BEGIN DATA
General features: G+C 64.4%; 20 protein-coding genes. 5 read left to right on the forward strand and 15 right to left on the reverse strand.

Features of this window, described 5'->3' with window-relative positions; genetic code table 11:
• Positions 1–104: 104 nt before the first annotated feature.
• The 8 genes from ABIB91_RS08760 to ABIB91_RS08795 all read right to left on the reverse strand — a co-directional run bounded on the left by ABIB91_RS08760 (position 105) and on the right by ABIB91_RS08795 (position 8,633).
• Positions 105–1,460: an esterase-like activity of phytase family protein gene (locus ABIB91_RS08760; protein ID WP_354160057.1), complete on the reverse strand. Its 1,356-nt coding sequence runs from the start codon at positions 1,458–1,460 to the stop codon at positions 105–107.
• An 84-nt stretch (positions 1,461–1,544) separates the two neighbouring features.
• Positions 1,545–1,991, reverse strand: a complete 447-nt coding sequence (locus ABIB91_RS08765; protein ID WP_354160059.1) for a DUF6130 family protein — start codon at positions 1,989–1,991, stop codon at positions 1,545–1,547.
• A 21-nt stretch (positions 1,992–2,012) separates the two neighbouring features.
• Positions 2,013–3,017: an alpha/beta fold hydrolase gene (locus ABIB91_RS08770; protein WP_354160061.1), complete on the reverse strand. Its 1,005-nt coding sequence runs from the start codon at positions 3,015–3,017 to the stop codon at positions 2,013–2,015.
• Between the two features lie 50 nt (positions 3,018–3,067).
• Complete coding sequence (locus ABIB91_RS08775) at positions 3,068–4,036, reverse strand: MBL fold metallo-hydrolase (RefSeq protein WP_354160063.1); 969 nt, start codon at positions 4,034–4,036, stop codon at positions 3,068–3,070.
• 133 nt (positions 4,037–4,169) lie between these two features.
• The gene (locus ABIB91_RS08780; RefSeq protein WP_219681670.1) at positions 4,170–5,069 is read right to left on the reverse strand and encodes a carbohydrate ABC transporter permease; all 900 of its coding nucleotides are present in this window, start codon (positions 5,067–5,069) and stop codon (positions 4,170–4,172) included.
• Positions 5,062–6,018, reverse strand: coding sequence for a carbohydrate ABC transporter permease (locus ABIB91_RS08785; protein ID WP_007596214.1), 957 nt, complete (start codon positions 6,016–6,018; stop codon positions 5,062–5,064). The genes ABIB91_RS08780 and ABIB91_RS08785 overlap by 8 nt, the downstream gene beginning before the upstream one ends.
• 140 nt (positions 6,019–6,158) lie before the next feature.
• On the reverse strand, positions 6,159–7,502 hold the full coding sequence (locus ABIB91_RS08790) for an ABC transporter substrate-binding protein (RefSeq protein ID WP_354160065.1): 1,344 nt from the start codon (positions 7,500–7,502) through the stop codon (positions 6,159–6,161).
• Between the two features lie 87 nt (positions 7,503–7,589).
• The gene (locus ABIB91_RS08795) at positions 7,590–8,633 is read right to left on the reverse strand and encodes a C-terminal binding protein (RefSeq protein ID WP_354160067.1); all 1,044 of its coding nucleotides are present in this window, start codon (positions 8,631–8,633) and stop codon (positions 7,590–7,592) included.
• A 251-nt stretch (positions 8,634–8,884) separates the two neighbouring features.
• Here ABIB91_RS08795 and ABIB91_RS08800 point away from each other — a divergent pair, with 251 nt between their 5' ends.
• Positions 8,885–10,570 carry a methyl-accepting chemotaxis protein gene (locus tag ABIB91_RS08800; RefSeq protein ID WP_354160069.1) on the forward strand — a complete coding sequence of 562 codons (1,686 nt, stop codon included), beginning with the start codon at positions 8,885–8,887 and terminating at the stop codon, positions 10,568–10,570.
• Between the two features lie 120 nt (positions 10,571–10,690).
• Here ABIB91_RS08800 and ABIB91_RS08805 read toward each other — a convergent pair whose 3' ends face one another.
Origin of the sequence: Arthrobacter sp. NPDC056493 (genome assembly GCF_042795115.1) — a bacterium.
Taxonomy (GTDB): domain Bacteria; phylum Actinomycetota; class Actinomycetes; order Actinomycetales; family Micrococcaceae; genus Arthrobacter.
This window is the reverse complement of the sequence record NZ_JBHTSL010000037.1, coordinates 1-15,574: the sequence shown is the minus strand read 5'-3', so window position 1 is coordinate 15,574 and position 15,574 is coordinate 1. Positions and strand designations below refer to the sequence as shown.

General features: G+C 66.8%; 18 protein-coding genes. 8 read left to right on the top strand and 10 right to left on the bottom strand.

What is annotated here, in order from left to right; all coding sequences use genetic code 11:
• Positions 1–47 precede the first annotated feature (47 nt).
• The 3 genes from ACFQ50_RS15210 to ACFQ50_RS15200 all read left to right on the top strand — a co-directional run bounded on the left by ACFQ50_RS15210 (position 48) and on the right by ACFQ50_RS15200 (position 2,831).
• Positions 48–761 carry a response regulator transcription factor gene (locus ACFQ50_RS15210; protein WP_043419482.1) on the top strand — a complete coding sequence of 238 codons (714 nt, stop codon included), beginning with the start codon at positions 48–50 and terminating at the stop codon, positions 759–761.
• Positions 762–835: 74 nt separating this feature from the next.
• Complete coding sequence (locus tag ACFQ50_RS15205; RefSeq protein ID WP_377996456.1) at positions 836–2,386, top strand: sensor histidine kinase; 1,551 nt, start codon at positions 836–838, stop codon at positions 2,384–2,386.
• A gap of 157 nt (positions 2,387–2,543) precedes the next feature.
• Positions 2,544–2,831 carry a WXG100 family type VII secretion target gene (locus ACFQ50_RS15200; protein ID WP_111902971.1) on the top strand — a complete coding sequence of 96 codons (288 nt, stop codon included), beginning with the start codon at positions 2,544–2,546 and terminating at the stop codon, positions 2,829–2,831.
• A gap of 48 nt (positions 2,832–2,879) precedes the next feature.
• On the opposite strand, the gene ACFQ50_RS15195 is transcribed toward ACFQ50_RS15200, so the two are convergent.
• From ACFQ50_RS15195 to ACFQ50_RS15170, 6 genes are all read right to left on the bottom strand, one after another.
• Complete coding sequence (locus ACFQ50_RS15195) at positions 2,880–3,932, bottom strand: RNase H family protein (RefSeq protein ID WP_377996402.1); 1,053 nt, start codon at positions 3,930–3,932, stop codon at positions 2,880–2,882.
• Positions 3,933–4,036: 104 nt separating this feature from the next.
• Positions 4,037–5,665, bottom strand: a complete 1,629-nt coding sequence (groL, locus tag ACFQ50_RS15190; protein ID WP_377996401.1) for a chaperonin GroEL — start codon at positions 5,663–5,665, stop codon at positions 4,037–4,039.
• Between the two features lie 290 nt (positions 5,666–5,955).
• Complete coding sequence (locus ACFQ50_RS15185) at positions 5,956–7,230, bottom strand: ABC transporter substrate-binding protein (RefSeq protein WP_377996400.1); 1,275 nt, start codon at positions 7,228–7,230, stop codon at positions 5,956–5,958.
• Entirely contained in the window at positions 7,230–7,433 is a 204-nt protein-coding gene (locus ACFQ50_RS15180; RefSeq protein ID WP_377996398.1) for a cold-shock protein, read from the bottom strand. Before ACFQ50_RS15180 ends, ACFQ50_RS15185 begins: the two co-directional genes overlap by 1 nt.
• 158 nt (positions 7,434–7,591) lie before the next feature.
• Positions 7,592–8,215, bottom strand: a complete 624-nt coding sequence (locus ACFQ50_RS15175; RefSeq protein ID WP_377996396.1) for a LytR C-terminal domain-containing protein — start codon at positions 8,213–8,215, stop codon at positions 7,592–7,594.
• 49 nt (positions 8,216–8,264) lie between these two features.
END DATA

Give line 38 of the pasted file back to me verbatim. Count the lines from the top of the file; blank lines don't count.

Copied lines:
• From ACFQ50_RS15195 to ACFQ50_RS15170, 6 genes are all read right to left on the bottom strand, one after another.